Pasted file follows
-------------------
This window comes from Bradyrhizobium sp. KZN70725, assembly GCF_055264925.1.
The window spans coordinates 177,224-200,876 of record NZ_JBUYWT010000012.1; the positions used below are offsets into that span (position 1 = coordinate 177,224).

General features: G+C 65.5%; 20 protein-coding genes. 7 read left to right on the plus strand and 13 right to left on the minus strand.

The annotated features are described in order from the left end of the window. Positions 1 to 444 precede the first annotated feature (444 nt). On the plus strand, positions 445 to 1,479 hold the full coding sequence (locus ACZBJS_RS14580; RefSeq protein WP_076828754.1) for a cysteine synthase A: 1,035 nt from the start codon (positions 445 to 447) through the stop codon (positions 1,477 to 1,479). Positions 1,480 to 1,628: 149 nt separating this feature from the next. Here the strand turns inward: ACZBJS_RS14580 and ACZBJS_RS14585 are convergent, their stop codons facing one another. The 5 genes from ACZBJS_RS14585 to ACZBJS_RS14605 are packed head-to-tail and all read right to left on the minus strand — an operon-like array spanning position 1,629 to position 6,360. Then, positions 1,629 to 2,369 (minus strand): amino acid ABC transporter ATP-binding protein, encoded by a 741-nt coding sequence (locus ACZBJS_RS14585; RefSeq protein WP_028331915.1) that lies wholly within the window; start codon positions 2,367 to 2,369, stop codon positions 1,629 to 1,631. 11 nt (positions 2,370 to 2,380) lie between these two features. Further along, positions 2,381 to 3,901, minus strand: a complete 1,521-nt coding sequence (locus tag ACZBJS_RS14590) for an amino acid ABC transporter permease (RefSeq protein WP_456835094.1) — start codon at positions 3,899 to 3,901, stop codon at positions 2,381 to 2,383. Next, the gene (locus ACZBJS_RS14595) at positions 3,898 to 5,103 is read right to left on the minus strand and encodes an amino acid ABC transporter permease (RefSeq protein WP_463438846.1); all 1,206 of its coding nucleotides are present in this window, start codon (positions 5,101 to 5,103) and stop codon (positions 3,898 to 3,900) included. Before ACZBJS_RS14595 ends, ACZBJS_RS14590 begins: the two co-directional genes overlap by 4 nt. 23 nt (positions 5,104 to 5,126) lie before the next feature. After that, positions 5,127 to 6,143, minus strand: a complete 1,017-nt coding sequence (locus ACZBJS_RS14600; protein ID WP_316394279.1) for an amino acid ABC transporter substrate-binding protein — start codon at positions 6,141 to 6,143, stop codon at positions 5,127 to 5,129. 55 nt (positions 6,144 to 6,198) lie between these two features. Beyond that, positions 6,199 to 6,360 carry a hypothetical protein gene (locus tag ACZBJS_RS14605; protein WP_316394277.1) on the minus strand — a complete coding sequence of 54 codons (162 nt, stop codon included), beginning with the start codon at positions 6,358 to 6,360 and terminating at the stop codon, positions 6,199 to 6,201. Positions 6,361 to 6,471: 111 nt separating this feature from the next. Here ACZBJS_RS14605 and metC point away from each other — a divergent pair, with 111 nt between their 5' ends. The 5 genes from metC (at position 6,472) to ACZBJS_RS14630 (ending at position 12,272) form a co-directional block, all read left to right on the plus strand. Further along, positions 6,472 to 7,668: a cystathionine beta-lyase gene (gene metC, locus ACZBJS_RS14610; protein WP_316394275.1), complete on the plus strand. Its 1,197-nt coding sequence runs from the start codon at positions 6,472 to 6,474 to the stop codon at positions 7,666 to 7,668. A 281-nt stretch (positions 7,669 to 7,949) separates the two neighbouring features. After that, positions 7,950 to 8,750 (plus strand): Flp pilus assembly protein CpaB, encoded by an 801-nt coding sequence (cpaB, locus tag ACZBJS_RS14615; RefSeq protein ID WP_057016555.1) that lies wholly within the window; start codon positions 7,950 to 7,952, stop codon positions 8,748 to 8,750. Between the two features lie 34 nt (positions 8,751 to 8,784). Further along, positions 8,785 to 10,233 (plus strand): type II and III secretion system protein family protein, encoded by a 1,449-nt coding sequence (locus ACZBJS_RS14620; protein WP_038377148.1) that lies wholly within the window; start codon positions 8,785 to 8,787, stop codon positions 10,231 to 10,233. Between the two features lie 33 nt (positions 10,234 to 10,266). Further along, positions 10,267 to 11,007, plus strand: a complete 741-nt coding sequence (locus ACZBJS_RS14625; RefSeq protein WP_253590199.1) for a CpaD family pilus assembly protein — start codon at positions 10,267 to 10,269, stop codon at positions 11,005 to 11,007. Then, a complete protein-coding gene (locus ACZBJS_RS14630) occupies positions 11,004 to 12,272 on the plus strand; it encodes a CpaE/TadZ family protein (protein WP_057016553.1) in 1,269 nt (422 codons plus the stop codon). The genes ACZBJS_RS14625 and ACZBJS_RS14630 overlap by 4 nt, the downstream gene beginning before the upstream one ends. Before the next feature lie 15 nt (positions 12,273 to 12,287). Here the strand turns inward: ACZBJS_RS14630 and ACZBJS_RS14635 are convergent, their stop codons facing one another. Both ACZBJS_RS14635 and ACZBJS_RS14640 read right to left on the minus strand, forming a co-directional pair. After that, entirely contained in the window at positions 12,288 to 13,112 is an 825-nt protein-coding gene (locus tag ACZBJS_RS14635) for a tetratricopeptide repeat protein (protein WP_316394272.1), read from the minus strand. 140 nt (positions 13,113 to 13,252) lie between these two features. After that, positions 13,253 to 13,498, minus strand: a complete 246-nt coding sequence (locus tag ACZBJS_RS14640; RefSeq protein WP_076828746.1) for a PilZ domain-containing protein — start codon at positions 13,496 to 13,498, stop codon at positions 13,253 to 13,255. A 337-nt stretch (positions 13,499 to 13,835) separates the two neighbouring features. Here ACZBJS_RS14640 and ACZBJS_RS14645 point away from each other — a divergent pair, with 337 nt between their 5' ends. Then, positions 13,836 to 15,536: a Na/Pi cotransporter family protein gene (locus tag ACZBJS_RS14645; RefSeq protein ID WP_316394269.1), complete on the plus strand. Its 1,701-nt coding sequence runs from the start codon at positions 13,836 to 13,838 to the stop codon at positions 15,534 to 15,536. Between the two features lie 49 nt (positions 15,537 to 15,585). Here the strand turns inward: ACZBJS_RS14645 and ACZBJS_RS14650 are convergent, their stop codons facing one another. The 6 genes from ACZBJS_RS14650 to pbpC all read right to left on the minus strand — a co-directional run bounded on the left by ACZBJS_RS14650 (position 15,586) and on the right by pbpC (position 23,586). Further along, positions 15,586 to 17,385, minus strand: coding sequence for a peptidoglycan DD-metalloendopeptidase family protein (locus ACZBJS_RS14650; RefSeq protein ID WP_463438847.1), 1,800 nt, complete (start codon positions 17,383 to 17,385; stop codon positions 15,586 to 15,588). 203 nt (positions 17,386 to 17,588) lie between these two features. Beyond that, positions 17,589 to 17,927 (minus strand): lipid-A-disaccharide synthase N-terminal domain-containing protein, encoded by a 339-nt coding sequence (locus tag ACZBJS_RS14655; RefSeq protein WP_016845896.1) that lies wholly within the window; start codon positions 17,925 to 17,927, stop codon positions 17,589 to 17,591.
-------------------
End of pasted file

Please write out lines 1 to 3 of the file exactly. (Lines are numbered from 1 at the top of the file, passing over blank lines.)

This window comes from Bradyrhizobium sp. KZN70725, assembly GCF_055264925.1.
The window spans coordinates 177,224-200,876 of record NZ_JBUYWT010000012.1; the positions used below are offsets into that span (position 1 = coordinate 177,224).

General features: G+C 65.5%; 20 protein-coding genes. 7 read left to right on the plus strand and 13 right to left on the minus strand.